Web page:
Police are usually involved in two types of transport of the mentally ill:

  • Emergency, either as the result of a 911 call or other crisis service call that requires the dispatch of an officer, or following a direct encounter with someone in psychiatric crisis
  • Non-Emergency, where transportation of an individual suffering a severe psychiatric illness needs to be taken to an emergency room or an inpatient bed.

Both types of calls not only eat up an extraordinary amount of officers’ time, but strain law enforcement budgets.

Survey respondents reported 454,438 service calls or encounters with individuals with serious mental illness during 2017.

Making things more difficult, the unpredictability of psychiatric crises meant it was almost impossible to rationally allocate time and money in advance to cope with the challenge, particularly in small communities who are often left, as a result, without adequate law enforcement coverage.

“The current system can and does paralyze efficient police operations to protect the general public,” according to an unidentified Michigan officer who responded to one of the questionnaires.

Moreover, the situation has a serious psychological impact on the officers who do the driving,  most of whom “believe they should not have such a prominent role in caring for and transporting individuals with serious mental illness because it leads to criminalization of the illness,” the survey reported.

Even more concerning than the distance required to shuttle troubled individuals was the time spent just waiting at hospital emergency departments for them to be admitted.  Some officers reported having to wait with the individual for 72 hours or more until a bed became available.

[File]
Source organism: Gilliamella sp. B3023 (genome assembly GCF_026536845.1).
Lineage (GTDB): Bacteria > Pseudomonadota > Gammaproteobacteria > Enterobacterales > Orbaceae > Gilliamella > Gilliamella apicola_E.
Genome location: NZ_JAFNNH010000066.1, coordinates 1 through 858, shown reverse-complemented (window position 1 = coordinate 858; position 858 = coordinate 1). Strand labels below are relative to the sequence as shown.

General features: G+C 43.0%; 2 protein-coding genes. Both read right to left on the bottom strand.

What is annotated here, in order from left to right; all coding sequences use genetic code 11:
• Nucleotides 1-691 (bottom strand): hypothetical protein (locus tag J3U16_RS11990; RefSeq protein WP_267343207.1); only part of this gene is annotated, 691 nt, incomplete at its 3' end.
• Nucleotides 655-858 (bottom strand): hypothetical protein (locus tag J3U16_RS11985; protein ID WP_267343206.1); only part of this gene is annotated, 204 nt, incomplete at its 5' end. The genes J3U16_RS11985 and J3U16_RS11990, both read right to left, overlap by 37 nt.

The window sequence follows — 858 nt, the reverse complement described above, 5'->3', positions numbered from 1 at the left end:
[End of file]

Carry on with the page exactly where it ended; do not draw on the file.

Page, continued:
Often, to officers’ frustration, the individual they transported walked out of the door just as the patrol car was driving away—because admission was denied for a variety of reasons.

According to the survey, “in only a little more than half of the time were individuals who were transported to treatment by law enforcement actually admitted for an evaluation.”

That has put most police officers, who have had little training in dealing with mental health crises, in an almost impossible position, according to the survey.

“Officers spend significant amounts of time and resources serving in a role for which they neither planned nor trained,” said the researchers. “They are forced to make decisions about where to take someone in crisis, wrestle with how long it will take to get there, and worry about the opportunity cost of leaving their regular duties, all the while knowing the person in crisis may not even receive the treatment he or she needs.”

The survey authors said the challenge needed to be addressed through radical changes in how law enforcement and community health services worked together, as well as finding alternative forms of transportation and special training for officers.

They pointed to the crisis intervention approach used in Tucson, Az., where, since 2014, “mental health support teams” and “crisis mobile teams”  have reduced the number of psychiatric events in which law enforcement officers may need to intervene. The teams involve close partnerships with mental health professionals in the community and  emphasize preventive care, with the result that “officers spend less time responding to crises and transporting individuals to care or legal proceedings,” the survey found.